NEW YORK - For the physician in Illinois, the attorney in Kentucky, the arts editor in Oregon, their Eagle Scout medals were treasured reminders of youthful achievement. Yet each is parting with his medal out of dismay over the Boy Scouts' recently reaffirmed policy of excluding gays.
"I can no longer maintain any connection to an organization which actively promotes such a bigoted and misguided policy," Dr. Robert Wise of Chicago wrote to Scout headquarters in Texas. "To that end, I am interested in removing all evidence that I was ever a Scout."
Wise, 59, is among several dozen former Eagle Scouts who have taken such steps following the July 17 announcement that the Boy Scouts of America, after a confidential two-year review, were sticking with the divisive, long-standing policy of excluding openly gay youth and adults as members and leaders.
Another of the protesters is attorney Jackson Cooper, 32, a former senior patrol leader of Troop 342 in his hometown of Louisville, Ky. In an open letter, he said he was unsure if any of his fellow Scouts were gay.
"But I do know that my now deceased mother, a lesbian, would not have been allowed to serve as a den mother if her orientation had been public knowledge," he wrote. "The thought that I have invested such a large part of my life with an organization that would have turned my own mother away breaks my heart."
Also returning his medal was Martin Cizmar, 31, arts and culture editor of Willamette Week, an alternative newspaper in Portland, Ore.
He tweeted the news: "Just mailed my Eagle Scout medal back to the BSA to protest the ban on gay scouts. Kinda sad, but important."
In a letter sent to BSA headquarters along with the medal, Cizmar detailed his scouting career with a troop in Tallmadge, Ohio.
"Though I did not know at the time, I was acquainted with a number of gay Scouts and Scouters (adult leaders)," he wrote. "They were all great men, loyal to the Scout Oath and motto and helpful to the movement. There is no fair reason they should not be allowed to participate in scouting."
Deron Smith, the Boy Scouts' national spokesman, said there was no official count at his office of how many medals had been returned. He also noted that about 50,000 of the medals are awarded each year.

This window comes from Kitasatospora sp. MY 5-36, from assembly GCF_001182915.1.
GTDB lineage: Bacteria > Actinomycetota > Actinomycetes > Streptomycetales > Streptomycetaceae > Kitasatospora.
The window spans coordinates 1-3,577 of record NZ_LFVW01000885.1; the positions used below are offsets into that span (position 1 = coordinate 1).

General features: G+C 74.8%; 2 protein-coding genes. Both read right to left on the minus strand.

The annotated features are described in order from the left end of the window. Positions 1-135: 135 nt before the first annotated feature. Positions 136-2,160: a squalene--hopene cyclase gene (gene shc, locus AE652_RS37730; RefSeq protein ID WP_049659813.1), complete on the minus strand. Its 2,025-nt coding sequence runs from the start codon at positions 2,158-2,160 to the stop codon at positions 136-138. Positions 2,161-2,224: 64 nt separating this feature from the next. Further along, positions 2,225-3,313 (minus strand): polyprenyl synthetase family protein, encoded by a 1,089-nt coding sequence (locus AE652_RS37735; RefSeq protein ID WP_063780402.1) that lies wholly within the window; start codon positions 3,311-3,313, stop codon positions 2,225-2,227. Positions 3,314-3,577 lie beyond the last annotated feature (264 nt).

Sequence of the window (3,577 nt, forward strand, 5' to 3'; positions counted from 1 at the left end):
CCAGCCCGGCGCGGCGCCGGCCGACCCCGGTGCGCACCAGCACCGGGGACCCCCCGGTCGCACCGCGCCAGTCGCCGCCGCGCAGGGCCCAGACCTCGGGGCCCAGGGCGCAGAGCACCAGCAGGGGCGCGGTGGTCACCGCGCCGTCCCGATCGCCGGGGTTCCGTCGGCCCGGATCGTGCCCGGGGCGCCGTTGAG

"We're naturally disappointed when someone decides to return a medal because of this single policy," he said. "We respect their right to express their opinion."
Beyond the Eagle Scout protests, the Boy Scouts' reaffirmation of the no-gays policy has drawn condemnation from liberal advocacy groups, newspaper editorialists and others. In Washington state, Republican gubernatorial candidate Rob McKenna, an Eagle Scout, joined his Democratic opponent, Jay Inslee, in suggesting the policy be changed.
But overall there has been little evidence of any new form of outside pressure that might prompt the Scouts to reconsider.
The leadership of the Scouts' most influential religious partners - notably the Mormons, Roman Catholics and Southern Baptists - appears to support the policy. And even liberal politicians seem reluctant to press the issue amid a tense national election campaign.
For example, President Barack Obama has made no public statement thus far about the Scouts' policy - a notable void given that he is a staunch supporter of gay rights and also, like all presidents of the past 100 years, is the Boy Scouts' honorary president.
The American Civil Liberties Union, in its online newsletter, suggested that Obama re-evaluate White House ties to the Boy Scouts. The White House press office declined comment on the matter, and there has been little pressure on Obama from other quarters.
"People are reluctant to force him to take sides," said Richard Socarides, a former Clinton White House adviser on gay rights. "Everybody knows what side he's on anyway."
Rep. Barney Frank, an openly gay Democrat from Massachusetts, said Obama already had burnished his gay-rights credentials by supporting same-sex marriage and there were "bigger fish to fry" at this juncture.
In contrast to Obama, Republican candidate Mitt Romney does have a public position on the Scouts' policy - he politely disagrees with it.
Back in 1994, during a political debate in Massachusetts, Romney said this: "I support the right of the Boy Scouts of America to decide what it wants to do on that issue. I feel that all people should be able to participate in the Boy Scouts regardless of their sexual orientation."
A Romney spokeswoman, Andrea Saul, said in an e-mail that this remains Romney's position today.
Beyond the political arena, the Boy Scouts' stance was bemoaned in various newspaper editorials, ranging from The New York Times to the Iowa City Press-Citizen to the Salina Journal in Kansas.
"The Scouts do matter. They do a lot of good for a lot of families and boys," said the Journal's editorial. "But their influence and relevance will wane if they continue to go against a society that's becoming more inclusive, not exclusive."
Some critics of the ban say it endures because religious organizations sponsor about 70 percent of the Boy Scouts' units nationwide - and these church groups generally support the membership policy.